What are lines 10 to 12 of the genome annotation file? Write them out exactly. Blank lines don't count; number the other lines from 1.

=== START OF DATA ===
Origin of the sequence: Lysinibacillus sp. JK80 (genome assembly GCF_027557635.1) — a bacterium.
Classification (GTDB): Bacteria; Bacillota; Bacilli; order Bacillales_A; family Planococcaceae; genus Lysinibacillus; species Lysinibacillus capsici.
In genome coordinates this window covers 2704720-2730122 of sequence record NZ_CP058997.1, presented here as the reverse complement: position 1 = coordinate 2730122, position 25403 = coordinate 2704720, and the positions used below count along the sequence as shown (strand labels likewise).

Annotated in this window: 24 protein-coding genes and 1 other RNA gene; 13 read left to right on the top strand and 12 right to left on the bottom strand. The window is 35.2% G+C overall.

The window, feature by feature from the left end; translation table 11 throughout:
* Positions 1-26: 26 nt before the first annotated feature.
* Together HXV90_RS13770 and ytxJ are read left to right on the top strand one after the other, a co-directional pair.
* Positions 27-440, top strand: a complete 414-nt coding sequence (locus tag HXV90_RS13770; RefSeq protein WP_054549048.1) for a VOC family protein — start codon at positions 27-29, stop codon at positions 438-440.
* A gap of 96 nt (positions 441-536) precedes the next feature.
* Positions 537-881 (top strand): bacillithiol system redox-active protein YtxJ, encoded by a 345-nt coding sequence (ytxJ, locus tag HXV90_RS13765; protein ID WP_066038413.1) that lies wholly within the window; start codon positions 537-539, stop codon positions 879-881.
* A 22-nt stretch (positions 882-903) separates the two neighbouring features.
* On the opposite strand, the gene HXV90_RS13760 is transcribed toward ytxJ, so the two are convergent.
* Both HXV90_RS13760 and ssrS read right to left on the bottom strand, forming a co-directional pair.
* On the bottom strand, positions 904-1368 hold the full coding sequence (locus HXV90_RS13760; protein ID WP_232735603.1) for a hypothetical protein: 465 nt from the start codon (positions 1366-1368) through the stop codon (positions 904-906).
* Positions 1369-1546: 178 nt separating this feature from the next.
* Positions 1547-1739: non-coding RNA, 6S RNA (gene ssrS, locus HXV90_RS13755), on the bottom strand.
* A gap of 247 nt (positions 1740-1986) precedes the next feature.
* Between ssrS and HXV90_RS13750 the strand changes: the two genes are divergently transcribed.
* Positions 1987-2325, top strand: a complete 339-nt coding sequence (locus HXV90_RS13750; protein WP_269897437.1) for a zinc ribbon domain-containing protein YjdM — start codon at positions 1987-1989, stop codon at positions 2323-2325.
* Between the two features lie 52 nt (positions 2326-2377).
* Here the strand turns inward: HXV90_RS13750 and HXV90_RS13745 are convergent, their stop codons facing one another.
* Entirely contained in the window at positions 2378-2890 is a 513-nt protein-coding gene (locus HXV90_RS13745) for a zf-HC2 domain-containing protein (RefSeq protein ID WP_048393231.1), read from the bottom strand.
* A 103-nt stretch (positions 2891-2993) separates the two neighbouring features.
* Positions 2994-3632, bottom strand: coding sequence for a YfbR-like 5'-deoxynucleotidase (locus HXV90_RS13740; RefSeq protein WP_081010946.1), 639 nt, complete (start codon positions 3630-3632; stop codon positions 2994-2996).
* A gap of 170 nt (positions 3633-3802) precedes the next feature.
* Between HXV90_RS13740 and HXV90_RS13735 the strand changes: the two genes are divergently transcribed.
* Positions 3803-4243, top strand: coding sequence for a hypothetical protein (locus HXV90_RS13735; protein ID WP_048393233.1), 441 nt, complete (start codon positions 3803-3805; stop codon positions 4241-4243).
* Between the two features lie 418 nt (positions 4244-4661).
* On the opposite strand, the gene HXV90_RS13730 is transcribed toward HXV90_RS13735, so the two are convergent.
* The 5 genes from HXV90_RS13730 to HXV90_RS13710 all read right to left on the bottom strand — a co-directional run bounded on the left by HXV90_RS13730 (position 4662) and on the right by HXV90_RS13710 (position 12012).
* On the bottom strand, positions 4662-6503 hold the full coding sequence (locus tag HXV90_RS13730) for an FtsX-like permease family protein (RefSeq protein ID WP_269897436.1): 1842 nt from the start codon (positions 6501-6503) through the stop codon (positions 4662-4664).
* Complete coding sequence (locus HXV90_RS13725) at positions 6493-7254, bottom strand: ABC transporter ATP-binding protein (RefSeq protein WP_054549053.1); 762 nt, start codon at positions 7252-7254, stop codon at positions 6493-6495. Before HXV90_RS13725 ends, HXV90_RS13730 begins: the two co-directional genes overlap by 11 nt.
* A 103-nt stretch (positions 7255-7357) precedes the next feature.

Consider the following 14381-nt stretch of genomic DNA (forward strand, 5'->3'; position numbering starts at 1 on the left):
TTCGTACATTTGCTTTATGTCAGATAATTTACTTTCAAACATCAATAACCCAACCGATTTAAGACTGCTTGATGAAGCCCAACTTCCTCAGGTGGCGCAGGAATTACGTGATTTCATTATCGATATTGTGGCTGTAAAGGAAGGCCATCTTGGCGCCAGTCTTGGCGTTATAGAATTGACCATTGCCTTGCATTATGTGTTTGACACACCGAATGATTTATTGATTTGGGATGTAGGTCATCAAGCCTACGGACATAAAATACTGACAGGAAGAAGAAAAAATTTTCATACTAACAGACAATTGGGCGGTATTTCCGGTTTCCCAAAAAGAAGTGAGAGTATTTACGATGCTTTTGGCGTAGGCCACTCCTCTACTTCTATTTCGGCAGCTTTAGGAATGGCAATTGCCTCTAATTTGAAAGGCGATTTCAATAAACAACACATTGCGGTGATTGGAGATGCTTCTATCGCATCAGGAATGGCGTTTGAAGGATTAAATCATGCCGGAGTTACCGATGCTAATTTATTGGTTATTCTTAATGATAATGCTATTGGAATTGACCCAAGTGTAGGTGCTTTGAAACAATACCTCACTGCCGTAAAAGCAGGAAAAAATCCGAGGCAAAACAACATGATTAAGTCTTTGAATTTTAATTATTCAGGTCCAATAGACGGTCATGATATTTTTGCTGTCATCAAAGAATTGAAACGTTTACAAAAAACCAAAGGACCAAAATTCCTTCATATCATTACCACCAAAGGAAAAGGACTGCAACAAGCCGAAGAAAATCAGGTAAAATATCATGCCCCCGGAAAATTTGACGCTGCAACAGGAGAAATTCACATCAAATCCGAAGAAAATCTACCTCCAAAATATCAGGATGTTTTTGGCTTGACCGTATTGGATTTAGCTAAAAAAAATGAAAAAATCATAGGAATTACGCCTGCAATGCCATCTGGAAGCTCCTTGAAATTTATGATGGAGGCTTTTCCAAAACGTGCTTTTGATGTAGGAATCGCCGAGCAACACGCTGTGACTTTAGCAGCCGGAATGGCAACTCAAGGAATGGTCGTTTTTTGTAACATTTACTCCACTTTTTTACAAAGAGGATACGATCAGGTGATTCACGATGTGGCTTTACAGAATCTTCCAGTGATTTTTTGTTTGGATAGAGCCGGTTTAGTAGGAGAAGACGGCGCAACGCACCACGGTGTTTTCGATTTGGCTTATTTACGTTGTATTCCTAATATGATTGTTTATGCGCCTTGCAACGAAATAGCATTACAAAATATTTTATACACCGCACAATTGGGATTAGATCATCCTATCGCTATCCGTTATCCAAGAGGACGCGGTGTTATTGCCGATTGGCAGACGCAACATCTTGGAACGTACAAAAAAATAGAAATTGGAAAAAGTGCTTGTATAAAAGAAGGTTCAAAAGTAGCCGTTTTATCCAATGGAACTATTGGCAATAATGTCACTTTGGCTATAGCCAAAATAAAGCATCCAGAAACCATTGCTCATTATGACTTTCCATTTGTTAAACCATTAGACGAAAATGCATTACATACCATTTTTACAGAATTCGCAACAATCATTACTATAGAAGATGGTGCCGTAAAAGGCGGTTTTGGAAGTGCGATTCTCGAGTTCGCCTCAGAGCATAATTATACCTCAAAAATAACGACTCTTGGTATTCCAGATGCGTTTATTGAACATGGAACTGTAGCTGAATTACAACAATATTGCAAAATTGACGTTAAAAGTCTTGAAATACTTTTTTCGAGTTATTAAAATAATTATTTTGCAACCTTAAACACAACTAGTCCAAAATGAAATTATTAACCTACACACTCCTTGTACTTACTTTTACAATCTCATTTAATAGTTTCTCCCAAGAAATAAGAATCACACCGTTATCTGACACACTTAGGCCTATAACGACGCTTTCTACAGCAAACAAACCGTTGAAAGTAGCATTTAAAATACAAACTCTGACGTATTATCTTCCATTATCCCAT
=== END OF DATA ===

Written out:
* Positions 537-881 (top strand): bacillithiol system redox-active protein YtxJ, encoded by a 345-nt coding sequence (ytxJ, locus tag HXV90_RS13765; protein ID WP_066038413.1) that lies wholly within the window; start codon positions 537-539, stop codon positions 879-881.
* A 22-nt stretch (positions 882-903) separates the two neighbouring features.
* On the opposite strand, the gene HXV90_RS13760 is transcribed toward ytxJ, so the two are convergent.